No. 78-1756.United States Court of Appeals, Eighth Circuit.Submitted April 17, 1979.
Decided May 21, 1979.
Gary A. Eberhardt of Greensfelder, Hemker, Wiese, Gale
Chappelow, St. Louis, Mo., for petitioner; Joseph B. Pereles, St. Louis, Mo., on brief.
William Wachter of N.L.R.B., Washington, D.C., for respondent; John S. Irving, Gen. Counsel, John E. Higgins, Jr., Deputy Gen. Counsel, Robert E. Allen, Acting Associate Gen. Counsel, Elliott Moore, Deputy Associate Gen. Counsel, Washington, D.C., on brief.
Appeal from the National Labor Relations Board.
Before ROSS, STEPHENSON and HENLEY, Circuit Judges.
ROSS, Circuit Judge.
 This case is here on a petition for review and a cross-application for enforcement of an order of the National Labor Relations Board (Board) finding that AAA Equipment Service Company (company) violated Section 8(a)(1) of the National Labor Relations Act, 29 U.S.C. § 158(a)(1), by discharging one of its employees, Frank Katzenberger (employee). The Board held that by refusing to allow the employee to have his union steward present during an investigatory interview and by discharging the employee for refusing to participate in the interview without his union representative, the company committed an 8(a)(1) violation. We grant the petition for review and decline to enforce the Board’s order.
 A hearing was held before an Administrative Law Judge (ALJ) at which testimony was received from the employee; from Mr. Don Fairfield, his foreman; and from Mr. Richard Goslin, service manager of the company. In her decision and proposed order the ALJ credited the testimony of Fairfield and refused to credit both the testimony of the employee and Goslin where their testimony was in conflict with the testimony of Fairfield. The General Counsel did not challenge this credibility determination in the exceptions which were filed to the decision of the ALJ. We therefore will recite the relevant facts based on the ALJ’s credibility determination.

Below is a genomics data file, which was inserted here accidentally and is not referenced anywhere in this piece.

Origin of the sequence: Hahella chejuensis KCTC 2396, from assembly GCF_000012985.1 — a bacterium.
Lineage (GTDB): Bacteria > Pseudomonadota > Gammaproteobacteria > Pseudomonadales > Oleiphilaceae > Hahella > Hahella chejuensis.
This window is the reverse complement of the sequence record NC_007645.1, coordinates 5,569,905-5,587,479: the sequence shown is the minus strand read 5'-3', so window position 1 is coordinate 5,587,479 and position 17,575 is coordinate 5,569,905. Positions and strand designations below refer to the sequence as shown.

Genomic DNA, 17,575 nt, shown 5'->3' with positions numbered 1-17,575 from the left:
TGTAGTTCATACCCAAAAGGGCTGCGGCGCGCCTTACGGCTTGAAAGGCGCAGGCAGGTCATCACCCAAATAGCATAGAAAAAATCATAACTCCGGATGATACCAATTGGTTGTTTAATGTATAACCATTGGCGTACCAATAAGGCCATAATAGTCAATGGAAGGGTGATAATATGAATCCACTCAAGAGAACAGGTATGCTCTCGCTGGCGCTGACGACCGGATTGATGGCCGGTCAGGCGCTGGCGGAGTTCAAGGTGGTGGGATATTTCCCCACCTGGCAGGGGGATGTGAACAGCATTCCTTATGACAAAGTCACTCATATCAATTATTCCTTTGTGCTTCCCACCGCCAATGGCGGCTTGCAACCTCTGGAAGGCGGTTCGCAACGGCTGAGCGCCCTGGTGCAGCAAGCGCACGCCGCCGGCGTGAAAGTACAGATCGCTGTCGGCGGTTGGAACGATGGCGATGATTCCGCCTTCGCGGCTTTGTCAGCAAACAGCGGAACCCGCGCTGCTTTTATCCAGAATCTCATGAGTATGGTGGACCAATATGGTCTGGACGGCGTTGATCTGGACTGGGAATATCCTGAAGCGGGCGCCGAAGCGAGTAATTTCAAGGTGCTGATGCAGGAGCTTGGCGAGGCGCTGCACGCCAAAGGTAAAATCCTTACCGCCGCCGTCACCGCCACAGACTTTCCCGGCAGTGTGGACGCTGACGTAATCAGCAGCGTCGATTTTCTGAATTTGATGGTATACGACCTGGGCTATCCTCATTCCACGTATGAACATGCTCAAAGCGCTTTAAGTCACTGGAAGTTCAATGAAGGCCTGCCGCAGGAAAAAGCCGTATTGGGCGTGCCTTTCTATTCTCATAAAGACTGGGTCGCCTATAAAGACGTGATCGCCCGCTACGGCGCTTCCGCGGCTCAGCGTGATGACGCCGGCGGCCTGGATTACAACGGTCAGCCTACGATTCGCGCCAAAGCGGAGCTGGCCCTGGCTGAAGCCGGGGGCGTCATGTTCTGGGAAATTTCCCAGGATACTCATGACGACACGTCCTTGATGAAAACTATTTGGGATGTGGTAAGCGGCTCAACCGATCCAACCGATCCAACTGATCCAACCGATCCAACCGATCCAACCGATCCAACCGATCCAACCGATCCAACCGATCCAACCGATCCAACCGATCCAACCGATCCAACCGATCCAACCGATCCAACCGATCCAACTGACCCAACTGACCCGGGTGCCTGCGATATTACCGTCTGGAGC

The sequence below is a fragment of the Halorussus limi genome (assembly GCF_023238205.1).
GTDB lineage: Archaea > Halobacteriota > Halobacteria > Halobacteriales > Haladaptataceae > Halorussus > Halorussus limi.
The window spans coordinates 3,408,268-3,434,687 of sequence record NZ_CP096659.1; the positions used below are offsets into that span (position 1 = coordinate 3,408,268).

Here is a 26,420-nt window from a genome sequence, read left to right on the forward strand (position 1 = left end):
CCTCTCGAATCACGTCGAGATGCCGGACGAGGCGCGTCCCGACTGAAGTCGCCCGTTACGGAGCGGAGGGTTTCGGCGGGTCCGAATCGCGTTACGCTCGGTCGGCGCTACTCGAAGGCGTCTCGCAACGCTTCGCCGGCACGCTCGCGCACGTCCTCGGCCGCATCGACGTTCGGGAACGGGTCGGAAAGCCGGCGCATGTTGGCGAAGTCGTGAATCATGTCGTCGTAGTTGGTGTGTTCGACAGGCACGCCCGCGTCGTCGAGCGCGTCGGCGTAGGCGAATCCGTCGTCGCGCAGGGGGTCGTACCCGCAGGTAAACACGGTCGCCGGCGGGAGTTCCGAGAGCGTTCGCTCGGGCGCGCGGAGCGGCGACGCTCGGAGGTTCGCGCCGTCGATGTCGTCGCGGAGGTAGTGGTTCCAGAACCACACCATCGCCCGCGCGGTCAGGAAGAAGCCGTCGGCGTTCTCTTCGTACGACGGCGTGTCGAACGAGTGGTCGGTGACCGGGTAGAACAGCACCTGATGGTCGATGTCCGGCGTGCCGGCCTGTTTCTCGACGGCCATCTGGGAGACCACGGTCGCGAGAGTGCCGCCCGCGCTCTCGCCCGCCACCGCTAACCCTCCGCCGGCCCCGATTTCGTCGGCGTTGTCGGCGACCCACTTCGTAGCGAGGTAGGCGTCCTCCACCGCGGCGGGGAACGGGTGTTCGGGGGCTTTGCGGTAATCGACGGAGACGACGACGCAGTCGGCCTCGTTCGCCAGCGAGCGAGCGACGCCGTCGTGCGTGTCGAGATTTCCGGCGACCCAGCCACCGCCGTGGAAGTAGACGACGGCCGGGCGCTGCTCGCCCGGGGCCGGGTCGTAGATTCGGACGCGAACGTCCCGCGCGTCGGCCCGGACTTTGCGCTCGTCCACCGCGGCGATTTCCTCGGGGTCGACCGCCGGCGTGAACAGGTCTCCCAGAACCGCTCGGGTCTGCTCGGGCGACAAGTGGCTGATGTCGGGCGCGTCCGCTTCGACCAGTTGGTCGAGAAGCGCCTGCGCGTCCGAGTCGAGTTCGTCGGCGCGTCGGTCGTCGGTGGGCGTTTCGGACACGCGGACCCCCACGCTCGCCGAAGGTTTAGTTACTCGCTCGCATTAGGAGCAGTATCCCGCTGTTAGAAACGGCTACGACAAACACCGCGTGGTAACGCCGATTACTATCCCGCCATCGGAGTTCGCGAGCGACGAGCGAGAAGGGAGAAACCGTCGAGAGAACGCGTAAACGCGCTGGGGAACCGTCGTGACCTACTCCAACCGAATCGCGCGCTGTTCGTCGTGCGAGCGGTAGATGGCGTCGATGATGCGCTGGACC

The employee did not report for work on Monday, February 21, 1977. He did call to report his absence that day because of “personal problems” but did not talk to his foreman, Fairfield. It appears that such absence without pay is permitted under the union contract. The employee was a mechanic on a “preventive maintenance” truck which serviced customers of the company.
 The next day the employee came back to work and in the afternoon had a conversation
with Fairfield concerning the failure of the employee to make minor repairs on his preventive maintenance route, as he had been directed to do rather than writing them up in his report. The employee replied that he “forgot.” Fairfield then asked him why he had been absent the prior day and the employee told him, “It’s none of anybody’s fucking business what I do when I take off.” Fairfield told him that he would have to tell his employer what the employee had said if he was asked. The employee said, “I don’t give a fuck what you does. It’s none of their fucking business or yours either one.” The employee then stated that “the next time you talk to me, I want my shop steward.”
 Fairfield reported this conversation to Goslin the next day. Goslin decided to talk to the employee about both matters Fairfield had discussed with the employee. Later that day Goslin and Fairfield were in the parking lot when the employee drove in with his truck and parked. Goslin walked up to the back of the truck and said, “Frank, I want to talk to you.” The employee was working on his records and did not get out for a few minutes. His first words were: “I want my shop steward.” Goslin continued to tell the employee he wanted to talk to him and the employee continued hollering, “Get your shop steward.” When Fairfield did not get the shop steward, the employee turned and started to walk off. Goslin told him that “if you walk off and leave me here and refuse a direct order, you are terminated.” The employee said, “Fuck you, I’m getting the shop steward.” Goslin then fired the employee. Fairfield testified that during this conversation, Goslin was never given the opportunity by the employee to tell him what he wanted to talk to him about.